Income Inequality Part II: Increase The Minimum Wage

Economic theory suggests an excessive minimum ...

The two recent, but not new, political solutions for income inequality (aka income redistribution), are extending unemployment benefits, and raising the minimum wage. In this post we will look at the consequences of the political solution, “raising the minimum wage”, but first lets start with an understanding of the nature of exchanges.


The free market is nothing more than individuals making voluntary exchanges. What is produced and consumed in the free market is the result of these individual decisions. All actions by individuals are exchanges, whether it’s an isolated exchange or an exchange involving other people.

An example of an isolated exchange would be you deciding to run on your treadmill. You are exchanging the time on the treadmill for other activities that could have been done with that time and at that time. This exchange reveals your value preference no matter what you might have said about that preference before your choice. Value is revealed in action and not one second before the action takes place.

Examples of exchanges between individuals, or interpersonal exchanges, would be you exchanging your labor for money, you exchanging that money for a treadmill, a steak dinner, a ticket to a baseball game, or having your roof repaired. These voluntary interpersonal exchanges increase the value for both parties involved, or they wouldn’t have taken place. Put another way, each person values what they are receiving in the exchange more than what they are giving up.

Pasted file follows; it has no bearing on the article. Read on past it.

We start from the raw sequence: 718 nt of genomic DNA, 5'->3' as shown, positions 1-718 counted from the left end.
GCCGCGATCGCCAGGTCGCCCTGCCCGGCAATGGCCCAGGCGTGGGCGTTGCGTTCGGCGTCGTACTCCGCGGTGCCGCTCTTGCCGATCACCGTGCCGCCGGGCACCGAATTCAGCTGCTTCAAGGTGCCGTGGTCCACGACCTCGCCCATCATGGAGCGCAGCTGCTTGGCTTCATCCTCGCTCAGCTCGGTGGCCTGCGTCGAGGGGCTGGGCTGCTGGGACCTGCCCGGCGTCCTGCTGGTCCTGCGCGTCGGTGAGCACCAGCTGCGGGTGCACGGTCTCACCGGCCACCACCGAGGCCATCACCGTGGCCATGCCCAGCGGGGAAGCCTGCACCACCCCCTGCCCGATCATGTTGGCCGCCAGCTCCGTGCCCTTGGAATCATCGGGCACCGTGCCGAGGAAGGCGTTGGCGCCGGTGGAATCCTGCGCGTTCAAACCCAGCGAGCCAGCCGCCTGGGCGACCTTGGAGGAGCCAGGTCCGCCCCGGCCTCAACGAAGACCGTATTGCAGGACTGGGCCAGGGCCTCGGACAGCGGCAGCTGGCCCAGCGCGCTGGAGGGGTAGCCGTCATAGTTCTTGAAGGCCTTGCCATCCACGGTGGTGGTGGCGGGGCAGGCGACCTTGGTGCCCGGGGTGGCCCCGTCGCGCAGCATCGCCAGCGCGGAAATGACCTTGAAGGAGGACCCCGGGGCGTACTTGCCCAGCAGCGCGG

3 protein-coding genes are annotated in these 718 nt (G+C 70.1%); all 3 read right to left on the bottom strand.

Are there involuntary interpersonal exchanges, or exchanges an individual wouldn’t choose unless he was forced or defrauded? Yes: examples of these involuntary interpersonal exchanges would be a robber taking your wallet at gun point or under the threat of physical harm, a slave owner taking the labor of the slave under the threat of violence, or a counterfeiter stealing what you’ve produced in a fraudulent exchange of something for nothing. So, in review there are two types of exchanges, isolated and interpersonal, and there are two types of interpersonal exchanges, voluntary and involuntary. Now lets look at raising the minimum wage and extending unemployment benefits through this lens.


When Government officials make a law raising the minimum wage, it voids the wage contract voluntarily agreed on by the employer and the employee. Each person in this exchange decided that the terms of employment were beneficial, or their wouldn’t have been an exchange of the labor for money. The Government is a third-party to the exchange between the employer and the employee. It forces an agreement on both parties that one, or both, would have never decided to make under a voluntary situation. It forces an involuntary exchange to be made.When Government officials mandate a higher wage, the employee would obviously like this exchange of his labor for more money, but the employer wouldn’t voluntarily make this exchange. What if Government officials mandated all wages be lowered? The employers would like these new terms, but the employees wouldn’t voluntarily make this exchange. Labor is ruled by the same economic laws as every other good or service supplied in the market, in spite of the Marxist brainwashing about the specialness of labor, that has taken place over the last seventy plus years.

We know from the law of supply and demand that more is demanded at a lower price than a higher price, and more is supplied at a higher price than a lower price. We have this concept of supply and demand bass ackwards when it comes to labor because we think the supplier is the employer and the demander is the employee. In reality the demander of labor is the employer and the supplier of labor is the employee. The employee is demanding money, not a job, and the employer is supplying money, not a job. When a wage is high, workers will supply more labor at this higher price than they would supply if the wage is lower. When the wage is high the employer will demand less labor than he would demand if the wage was lower. This applies to labor in general, but labor is more complex than this.